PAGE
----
Charting Stacks

The Rapid Evolution of Kubernetes

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The biggest question for those looking at containers over the coming year is going to be how to deploy and orchestrate containers at scale. While this is a multifaceted problem two parts of the equation are particularly interesting.  Firstly we have continuous integration, a topic I will be touching on frequently. Secondly we have the question of deployment, scaling and orchestration.

For the latter, a number of solutions and approaches are emerging, but the project currently grabbing most of the headlines is Kubernetes. Given that the project is just over a year old, its rapid growth in mindshare has been very impressive.

The announcement of the Cloud Native Foundation at Oscon, and the contribution of Kubernetes as a seed technology, shows a commitment from Google to help Kubernetes become a very widely accepted technology. Leaving aside Google’s own commercial reasons for getting people interested in GCE, the various organizations involved in the Cloud Native Foundation all have their own vested interests in getting Kubernetes to run well on their platform of choice. For developers this is ultimately a good thing, as it will provide a level of portability and greater choice in the longer term.

Taking github stars as an indication of interest, the growth of Kubernetes been very strong over the last year, and it has a trajectory that is pretty comparable to that of Docker.



Contributions and Issues


One of the statements that Google are very fond of rolling out is that the number of contributors to Kubernetes 1.0, at 400. While a true statement, it is far more interesting to look at the percentage of contributions via commits and issues by the top ten contributing companies versus all other contributors. kube-top10-percents

As we can see, the top ten companies contribute over 90% of the commits, and open almost 80% of the issues.

Looking at the commits in more detail we see that Google, as one would expect, followed by Redhat, dominate the direct code contributions to the Kubernetes project.



Doing a comparison on issues we see a very similar trend as expected.



What is a contribution?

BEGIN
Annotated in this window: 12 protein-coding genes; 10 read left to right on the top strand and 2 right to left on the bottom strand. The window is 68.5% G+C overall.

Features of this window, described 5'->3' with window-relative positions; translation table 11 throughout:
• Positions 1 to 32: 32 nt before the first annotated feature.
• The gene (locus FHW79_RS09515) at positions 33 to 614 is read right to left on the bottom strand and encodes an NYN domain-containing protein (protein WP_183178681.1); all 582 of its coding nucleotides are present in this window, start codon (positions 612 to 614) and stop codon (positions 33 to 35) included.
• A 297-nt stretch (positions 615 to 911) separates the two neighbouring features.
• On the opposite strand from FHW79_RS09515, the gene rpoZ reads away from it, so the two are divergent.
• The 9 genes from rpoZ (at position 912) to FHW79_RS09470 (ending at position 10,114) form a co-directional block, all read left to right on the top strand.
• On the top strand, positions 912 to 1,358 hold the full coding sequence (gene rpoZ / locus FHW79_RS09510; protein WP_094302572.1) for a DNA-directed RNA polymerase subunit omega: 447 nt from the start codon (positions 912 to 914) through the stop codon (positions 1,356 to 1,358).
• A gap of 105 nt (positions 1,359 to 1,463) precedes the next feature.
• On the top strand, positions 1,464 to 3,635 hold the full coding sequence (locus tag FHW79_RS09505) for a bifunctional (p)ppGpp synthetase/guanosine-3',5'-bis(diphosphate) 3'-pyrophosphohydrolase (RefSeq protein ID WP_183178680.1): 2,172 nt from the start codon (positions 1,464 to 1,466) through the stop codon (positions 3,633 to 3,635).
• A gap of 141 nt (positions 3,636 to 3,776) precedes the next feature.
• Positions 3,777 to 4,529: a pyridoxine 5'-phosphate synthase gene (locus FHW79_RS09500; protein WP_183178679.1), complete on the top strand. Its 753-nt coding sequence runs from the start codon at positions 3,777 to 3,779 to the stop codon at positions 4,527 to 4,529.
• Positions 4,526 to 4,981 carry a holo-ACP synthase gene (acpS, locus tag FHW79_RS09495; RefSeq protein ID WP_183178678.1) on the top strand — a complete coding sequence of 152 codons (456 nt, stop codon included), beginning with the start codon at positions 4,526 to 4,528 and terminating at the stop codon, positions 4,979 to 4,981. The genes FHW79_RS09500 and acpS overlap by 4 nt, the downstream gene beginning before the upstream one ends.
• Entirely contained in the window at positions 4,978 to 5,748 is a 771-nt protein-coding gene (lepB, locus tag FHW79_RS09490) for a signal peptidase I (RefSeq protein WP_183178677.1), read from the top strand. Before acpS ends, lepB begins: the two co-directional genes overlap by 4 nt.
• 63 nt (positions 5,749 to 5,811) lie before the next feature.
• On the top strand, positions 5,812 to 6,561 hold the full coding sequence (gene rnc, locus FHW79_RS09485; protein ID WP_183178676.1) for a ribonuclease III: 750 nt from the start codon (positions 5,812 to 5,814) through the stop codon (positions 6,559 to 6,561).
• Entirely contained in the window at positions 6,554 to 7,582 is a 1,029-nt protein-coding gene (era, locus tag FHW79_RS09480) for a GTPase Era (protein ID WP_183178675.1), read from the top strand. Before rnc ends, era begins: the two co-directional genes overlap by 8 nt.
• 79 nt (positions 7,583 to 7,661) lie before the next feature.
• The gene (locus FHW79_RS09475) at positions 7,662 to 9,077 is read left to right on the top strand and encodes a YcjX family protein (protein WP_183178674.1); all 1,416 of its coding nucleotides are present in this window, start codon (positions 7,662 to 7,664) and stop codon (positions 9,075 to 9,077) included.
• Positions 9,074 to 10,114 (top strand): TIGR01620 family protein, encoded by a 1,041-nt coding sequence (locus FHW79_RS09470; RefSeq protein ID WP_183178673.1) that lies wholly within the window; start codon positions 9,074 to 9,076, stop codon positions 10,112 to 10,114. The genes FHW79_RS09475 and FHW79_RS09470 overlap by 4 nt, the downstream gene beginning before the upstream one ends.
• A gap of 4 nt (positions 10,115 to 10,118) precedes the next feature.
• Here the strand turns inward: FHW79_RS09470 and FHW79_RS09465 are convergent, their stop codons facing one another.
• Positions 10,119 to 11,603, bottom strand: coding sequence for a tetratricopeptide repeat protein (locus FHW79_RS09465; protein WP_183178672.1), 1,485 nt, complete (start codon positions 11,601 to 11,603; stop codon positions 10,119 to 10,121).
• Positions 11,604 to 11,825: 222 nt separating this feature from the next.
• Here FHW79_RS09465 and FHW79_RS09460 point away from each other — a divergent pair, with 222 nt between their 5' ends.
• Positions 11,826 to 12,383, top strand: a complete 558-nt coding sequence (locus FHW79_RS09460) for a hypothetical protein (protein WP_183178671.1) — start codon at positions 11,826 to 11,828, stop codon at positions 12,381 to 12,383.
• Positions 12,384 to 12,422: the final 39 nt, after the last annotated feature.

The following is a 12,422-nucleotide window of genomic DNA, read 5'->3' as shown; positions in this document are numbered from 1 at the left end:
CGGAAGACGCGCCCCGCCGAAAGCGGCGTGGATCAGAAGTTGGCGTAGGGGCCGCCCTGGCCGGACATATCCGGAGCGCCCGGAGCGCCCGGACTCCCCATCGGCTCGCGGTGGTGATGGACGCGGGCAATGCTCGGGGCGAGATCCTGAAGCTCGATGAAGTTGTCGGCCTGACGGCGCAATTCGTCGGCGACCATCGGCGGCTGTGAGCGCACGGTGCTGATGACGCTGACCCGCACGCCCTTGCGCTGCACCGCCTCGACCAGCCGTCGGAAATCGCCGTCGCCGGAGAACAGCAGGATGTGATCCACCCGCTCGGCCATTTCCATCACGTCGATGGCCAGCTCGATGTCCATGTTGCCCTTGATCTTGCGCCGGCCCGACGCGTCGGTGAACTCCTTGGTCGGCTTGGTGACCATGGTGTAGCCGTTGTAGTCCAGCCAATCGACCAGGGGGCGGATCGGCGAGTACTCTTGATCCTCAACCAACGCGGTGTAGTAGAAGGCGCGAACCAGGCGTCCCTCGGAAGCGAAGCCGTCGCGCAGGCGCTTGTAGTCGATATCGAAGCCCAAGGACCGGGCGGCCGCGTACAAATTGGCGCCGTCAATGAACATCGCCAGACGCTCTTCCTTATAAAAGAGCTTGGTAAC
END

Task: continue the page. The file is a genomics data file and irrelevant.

One significant piece of data we are missing here is the impact of advocacy on the growth in both interest in, and usage of, Kubernetes. While most documentation changes are caught on Github, correlating the impact of people speaking at conferences, meetups and so forth is much harder.

Kelsey Hightower at CoreOS rightly highlighted the fact that github only stats do not reflect advocacy and teaching on twitter a few weeks ago. Personally, I strongly agree with Kelsey on this point. A large part of the success of Linux can be put down to advocacy and community, rather than direct contributions. Trying to put some reasonable metrics around the impact of advocacy is an area I plan to focus on over the coming months (suggestions very welcome!).


The next few months are going to be interesting to watch as we see the various commercial offerings emerge around Kubernetes. Google will continue to lead the code contributions, but we should expect increased contributions from other companies and the interplay with CI will only grow, companies such as Cloudbees are already doing interesting work in this area and we can expect others to follow.

Disclosure: RedHat, CoreOS and Meteor (owners of FathomDB) are current RedMonk clients.


  1. […] The Rapid Evolution of Kubernetes […]

  2. […] the past year, Red Hat has contributed substantially to Kubernetes in various areas, as we work to bring the concepts of atomic, immutable infrastructure to […]

  3. […] But by 2015 Google realised that open sourcing the code itself, rather than just publishing papers about its approaches, made sense. Why watch somebody else create another Hadoop or Mesos when Google could build a community around stuff it actually built – and so Kubernetes was born. Things got really interesting when Google’s engineers met engineers at Red Hat they deeply respected. When we write the history of Google this will be seen as a seminal moment, when the appliance of science became properly a community-based activity. The decision to open source some of Google’s core machine learning technology – TensorFlow – followed naturally on the obvious and growing success of a better, more collaborative model for applied science. […]

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